Meditation Advice for Perfectionists


I lay down on a roll mat, covered by a blanket. There were around ten of us in the room, everyone hoping that today’s meditation session would hand them a key to unlock the door to their future. The door which was currently keeping them trapped in a cycle of mental illness.

‘When you’re ready, close your eyes’, said a soothing voice from the group leader – the only person in the room not laying down. As my eyes closed, my self-conscious thoughts forced them back open again. ‘If you don’t feel comfortable closing your eyes, look gently at a spot on the ceiling’. I sighed with relief and looked at the cream-colored, smooth ceiling.

‘Now, focus on your breath. Feel the air moving through your nostrils, cool on the in breath and warmer on the out breath’. I felt the air moving through my nostrils. In this moment, a random fact came to mind – we breathe 16 times a minute.

Mental calculations made that 960 breaths an hour, 23,040 in 24 hours and over 8 million breaths a year.

Breathing in 8 million times a year, it came as a surprise to me that the feeling of air moving through my nostrils was a sensation so alien to me. Taking a moment to think about this, my attention drifted back into the room. ‘And now your calves’, said the group leader. The out-of-context sentence was followed by silence.

The silence seemed to continue forever as a fear rose within me. ‘I should’ve been paying attention – I have no idea what we’re meant to be doing’, my inner monologue rambled. The thoughts stirred up anxiety in me and I curled up my feet in discomfort. ‘Now, focus on your thighs. If you feel any tension in them, gently release it’.

I tried to feel my thighs. I couldn’t feel anything. My heart started racing as I tried tensing them to feel something.

‘Focus on the areas where your thighs make contact with the floor’. I felt the skin where my thighs met the roll mat, where a gentle pressure pushed the rest of my thighs in an outwards, bulging direction.


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The bulging sensation overwhelmed me as I felt regret at the lack of control I’d had lately around food. I imagined myself gorging on chips as they went straight to my thighs, outwardly showing the lack of control I felt within. My thighs had always been a problem area, and I felt sad thinking about this, wondering if I was the only one in the room feeling so… fat.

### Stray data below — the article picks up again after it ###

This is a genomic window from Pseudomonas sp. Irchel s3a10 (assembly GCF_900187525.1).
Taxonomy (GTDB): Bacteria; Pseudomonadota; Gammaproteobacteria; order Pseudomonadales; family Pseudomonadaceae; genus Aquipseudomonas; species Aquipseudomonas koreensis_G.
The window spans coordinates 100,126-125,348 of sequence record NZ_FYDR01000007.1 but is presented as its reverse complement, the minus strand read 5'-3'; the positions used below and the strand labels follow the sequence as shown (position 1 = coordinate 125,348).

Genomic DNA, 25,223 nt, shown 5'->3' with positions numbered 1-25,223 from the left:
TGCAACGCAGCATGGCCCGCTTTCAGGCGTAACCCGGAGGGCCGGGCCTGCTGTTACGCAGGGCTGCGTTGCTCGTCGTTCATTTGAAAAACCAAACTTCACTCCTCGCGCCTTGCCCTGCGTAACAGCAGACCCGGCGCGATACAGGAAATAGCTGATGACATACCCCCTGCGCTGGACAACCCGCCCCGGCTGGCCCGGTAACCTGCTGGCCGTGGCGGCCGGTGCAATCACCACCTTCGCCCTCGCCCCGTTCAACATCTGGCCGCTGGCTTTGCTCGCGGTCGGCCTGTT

Rational thoughts washed into my mind. ‘Fat isn’t a feeling’, ‘there’s nothing wrong with eating chips’, ‘it’s healthy for your thighs to bulge a little when you lay down like this’. The anxiety in my chest stayed, and only became stronger when I heard the leader’s voice again.

‘Now feel your chest’. Had I really missed from my thigh to my chest? What about the other thigh? Was I missing an entire meditation session, stuck in my thoughts? ‘I’ve failed’, said my inner monologue. The rest of the session was spent ignoring the instructions and feeling paralysed. I wanted to get up and leave, but I didn’t want attention drawn to me.

“Hi there!”

“Hi”, I shuffled awkwardly.

“How did you find it?”, she asked curiously, stopping what she was doing.

“Well, to be honest, I couldn’t do it. My mind was going everywhere – I missed entire sections of what you were saying” I said, my eyes glancing at everything in my vision range except her eyes.

“That’s great Alex, really! It might be difficult, but the more you are distracted, the more work you can do. Bringing your attention back to my voice, as you did between thoughts, is what meditation is all about. When you miss a section, just congratulate yourself on getting back to my voice. It’s all about being kind to yourself.”

Back then, her hippy nonsense, as I thought it, washed over me. Though touched by how invested she seemed in me, I didn’t really understand what she meant. It was only later into my meditation journey that her words became my words, and I found myself giving others the same advice.

The human brain is wired to go off on tangents. We hear a word that reminds us of something and we go off track thinking about that thing. Our brains create networks of thoughts, and before we know it we are following a thought path, confused at where our attention went.

The idea of meditation is that we:

  • Notice when we are going down a thought path.
  • Bring our attention back to our breath (or whatever we were focusing on before).

This means that when we catch our thoughts going an unhealthy way in everyday life, we can notice that and gently guide our attention away from it. We can develop new paths of thinking and direct our thoughts away from the old ones, allowing development of the way we think.

Being a perfectionist – as I was – about meditation doesn’t make sense because meditation is about accepting our imperfections.

Accepting that our minds will go off on tangents, and doing what we can to bring ourselves back. The more our minds go off, the more we can bring them back, and the more enriching our meditation practice can be.

So next time your thoughts feel scattered and you’re trying to meditate, be kind to yourself and celebrate that your brain is doing exactly what it’s supposed to do.

Image Source: Flickr

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